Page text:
By now I’m sure most of the readers of this blog will have heard about the sad, but not totally unexpected death of Sir Patrick Moore. It was a great shame, literally – and this is an over-used phrase, to be sure – the end of an era. And for the past few days the newpapers, websites and TV news have been featuring very touching and very personal tributes from astronomers, both professional and amateur, who were inspired by the great man. I was one of them, of course, and since Sunday, when the news of Sir Patrick’s death broke, I’ve been wondering how I could pay my own tribute to him. I was lucky enough to be asked to go on BBC Radio Cumbria on Sunday evening to speak about him, and that was a lovely way of saying a kind of goodbye and thank you, but obviously I wanted to write something here too. It’s taken me a couple of days to build up to it, but here we are.
Patrick Moore was a great man, a truly great man, far greater than some of the modern breed of high profile internet publishing “celebrity astronomers” who have sourly criticised him since his death can ever HOPE to be. (Terrible, terrible thing, jealousy, don’t you think?) He was – to use another now badly over-used cliche – the People’s Astronomer. Patrick loved the night sky, astronomy and astronomers, young and old, amateur and professional alike. He had no boundaries there. For him, the work of the amateur standing in their frosty garden, peering at the shimmering image of Saturn through their humble 6″ telescope, was of equal importance to the work of a career astronomer sitting in a cosy, heated, air conditioned observatory control room, using a mighty telescope to photograph quasars and objects at the edge of the universe.
Many people, of course, knew Patrick as “the man from The Sky At Night”. That TV programme was broadcast by the BBC for half a century, half a CENTURY, and on it Sir Patrick chronicled the whole of the Space Age. From the launch of Sputnik to the landing of the Curiosity rover on Mars, he was there, watching and telling everyone about what was happening with his trademark enthusiasm and passion.
Sir Patrick was much more than just a broadcaster, though. He was an accomplished observer, and his observing and drawing skills were respected around the world. He mapped the Moon in such detail that his charts were used by NASA to prepare for the Apollo Moon landings. He discovered my own personal favourite lunar feature, Mare Orientale, a truly enormous impact basin on the lunar farside which we can only glimpse the nearest outer edge of occasionally, when the Moon’s wobble tilts it towards us. I was looking at it the night before Sir Patrick’s death, funnily enough, because we can see it at the moment. I don’t believe in fate, or anything like that, superstitious mumbo jumbo, so I’m sure it was just a coincidence that Sir Patrick’s incredible lunar discovery was visible at the tike of his death. Well, pretty sure… ;-)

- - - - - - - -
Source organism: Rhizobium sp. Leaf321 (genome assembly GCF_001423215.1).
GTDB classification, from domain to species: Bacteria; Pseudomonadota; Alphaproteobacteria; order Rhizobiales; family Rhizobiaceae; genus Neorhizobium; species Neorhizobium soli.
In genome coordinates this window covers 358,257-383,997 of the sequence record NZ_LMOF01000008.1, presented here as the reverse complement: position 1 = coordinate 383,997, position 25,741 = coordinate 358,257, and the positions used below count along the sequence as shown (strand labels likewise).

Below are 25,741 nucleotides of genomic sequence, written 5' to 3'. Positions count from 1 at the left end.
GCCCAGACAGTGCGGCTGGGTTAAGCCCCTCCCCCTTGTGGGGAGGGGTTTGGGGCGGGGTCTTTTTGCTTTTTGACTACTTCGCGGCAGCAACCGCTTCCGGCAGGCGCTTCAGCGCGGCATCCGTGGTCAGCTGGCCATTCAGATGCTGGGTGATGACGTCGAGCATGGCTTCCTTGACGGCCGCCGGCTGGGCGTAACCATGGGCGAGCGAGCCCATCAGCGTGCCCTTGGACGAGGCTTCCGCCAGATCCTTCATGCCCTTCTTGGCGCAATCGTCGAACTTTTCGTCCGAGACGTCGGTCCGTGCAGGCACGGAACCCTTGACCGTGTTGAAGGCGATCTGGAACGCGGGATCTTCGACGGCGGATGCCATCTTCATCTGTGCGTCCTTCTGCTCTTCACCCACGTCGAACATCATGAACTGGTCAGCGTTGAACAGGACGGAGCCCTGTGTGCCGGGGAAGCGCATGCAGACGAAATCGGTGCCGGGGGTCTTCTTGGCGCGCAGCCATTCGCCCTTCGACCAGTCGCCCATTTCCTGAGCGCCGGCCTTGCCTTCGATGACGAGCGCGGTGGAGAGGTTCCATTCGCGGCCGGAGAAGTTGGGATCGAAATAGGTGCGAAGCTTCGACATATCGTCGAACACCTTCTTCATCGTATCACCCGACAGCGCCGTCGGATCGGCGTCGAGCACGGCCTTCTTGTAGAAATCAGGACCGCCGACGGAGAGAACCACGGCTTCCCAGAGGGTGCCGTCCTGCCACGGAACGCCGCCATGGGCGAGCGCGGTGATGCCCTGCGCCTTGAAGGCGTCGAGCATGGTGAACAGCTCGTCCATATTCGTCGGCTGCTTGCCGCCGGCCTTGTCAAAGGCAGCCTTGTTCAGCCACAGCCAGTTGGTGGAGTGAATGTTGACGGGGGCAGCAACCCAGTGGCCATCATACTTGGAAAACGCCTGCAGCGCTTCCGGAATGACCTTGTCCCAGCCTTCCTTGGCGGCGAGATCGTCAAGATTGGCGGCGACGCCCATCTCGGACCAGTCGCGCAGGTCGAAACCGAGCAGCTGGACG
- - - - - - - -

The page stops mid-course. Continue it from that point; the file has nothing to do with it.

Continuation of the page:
And he wrote books, too. Not just a couple, but a hundred, or so. Bookshop astronomy and popular science section shelves groan, begging for mercy, under the weight of his books. Every school, every university in the UK must have at least one of his books in its library; every professioanl astronomer and every amateur skywatcher in the UK must either have one or more of his books on their bookshelf, or have read one at some point. Without having to plug them on a blog, or promote them on TV and radio, or Facebook, or Twitter, Sir Patrick sold millions of books which opened up the doors of the universe for millions of people, young and old, and made astronomy accessible to the world. A certain high profile astronomy blogger, who seems to have declared himself the indignant, moral guardian of the online astronomical community, should remember that, and show some respect.
Since his death many people have described how Sir Patrick Moore inspired them and got them started in astronomy. I can’t say that, in all honesty, because I came to Sir Patrick’s writing some time after I had been inspired (by a hefty “Big Book Of Science” type book my mum bought me for Christmas one year. The biology pages were ok, so were the geography pages, but the astronomy section blew me away and I was hooked! After that I raided my school library, devouring every astronomy book or pages in a book I could find, and when I eventually ‘discovered’ Sir Patrick’s work my soul already belonged to the night sky) but as I grew up he was always there, on TV doing The Sky at Night, or on the shelves of my local bookshop, or in the newpapers… just everywhere, loving and living astronomy.